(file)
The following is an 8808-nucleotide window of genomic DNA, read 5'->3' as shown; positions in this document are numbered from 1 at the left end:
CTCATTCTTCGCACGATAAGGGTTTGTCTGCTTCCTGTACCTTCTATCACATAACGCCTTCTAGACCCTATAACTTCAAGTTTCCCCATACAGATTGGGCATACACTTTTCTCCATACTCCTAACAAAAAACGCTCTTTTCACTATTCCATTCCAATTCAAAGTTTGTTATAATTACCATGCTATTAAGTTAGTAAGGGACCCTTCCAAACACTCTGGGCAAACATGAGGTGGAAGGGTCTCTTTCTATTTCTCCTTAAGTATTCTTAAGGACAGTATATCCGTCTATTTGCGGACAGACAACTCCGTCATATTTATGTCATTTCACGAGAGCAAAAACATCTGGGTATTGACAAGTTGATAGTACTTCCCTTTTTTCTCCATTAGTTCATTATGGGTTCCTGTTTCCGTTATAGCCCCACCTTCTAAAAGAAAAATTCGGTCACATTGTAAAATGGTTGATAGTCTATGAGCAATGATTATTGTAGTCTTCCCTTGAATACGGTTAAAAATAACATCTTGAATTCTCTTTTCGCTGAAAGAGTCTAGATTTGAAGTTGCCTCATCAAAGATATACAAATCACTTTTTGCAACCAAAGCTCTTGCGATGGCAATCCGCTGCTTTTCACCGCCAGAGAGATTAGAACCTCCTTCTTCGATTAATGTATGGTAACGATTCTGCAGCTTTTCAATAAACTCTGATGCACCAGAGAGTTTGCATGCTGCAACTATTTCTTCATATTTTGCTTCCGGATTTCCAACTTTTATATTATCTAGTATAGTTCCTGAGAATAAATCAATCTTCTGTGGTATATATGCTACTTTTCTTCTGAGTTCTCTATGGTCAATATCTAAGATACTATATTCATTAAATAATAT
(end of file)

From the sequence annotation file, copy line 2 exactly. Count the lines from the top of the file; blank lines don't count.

CTCATTCTTCGCACGATAAGGGTTTGTCTGCTTCCTGTACCTTCTATCACATAACGCCTTCTAGACCCTATAACTTCAAGTTTCCCCATACAGATTGGGCATACACTTTTCTCCATACTCCTAACAAAAAACGCTCTTTTCACTATTCCATTCCAATTCAAAGTTTGTTATAATTACCATGCTATTAAGTTAGTAAGGGACCCTTCCAAACACTCTGGGCAAACATGAGGTGGAAGGGTCTCTTTCTATTTCTCCTTAAGTATTCTTAAGGACAGTATATCCGTCTATTTGCGGACAGACAACTCCGTCATATTTATGTCATTTCACGAGAGCAAAAACATCTGGGTATTGACAAGTTGATAGTACTTCCCTTTTTTCTCCATTAGTTCATTATGGGTTCCTGTTTCCGTTATAGCCCCACCTTCTAAAAGAAAAATTCGGTCACATTGTAAAATGGTTGATAGTCTATGAGCAATGATTATTGTAGTCTTCCCTTGAATACGGTTAAAAATAACATCTTGAATTCTCTTTTCGCTGAAAGAGTCTAGATTTGAAGTTGCCTCATCAAAGATATACAAATCACTTTTTGCAACCAAAGCTCTTGCGATGGCAATCCGCTGCTTTTCACCGCCAGAGAGATTAGAACCTCCTTCTTCGATTAATGTATGGTAACGATTCTGCAGCTTTTCAATAAACTCTGATGCACCAGAGAGTTTGCATGCTGCAACTATTTCTTCATATTTTGCTTCCGGATTTCCAACTTTTATATTATCTAGTATAGTTCCTGAGAATAAATCAATCTTCTGTGGTATATATGCTACTTTTCTTCTGAGTTCTCTATGGTCAATATCTAAGATACTATATTCATTAAATAATAT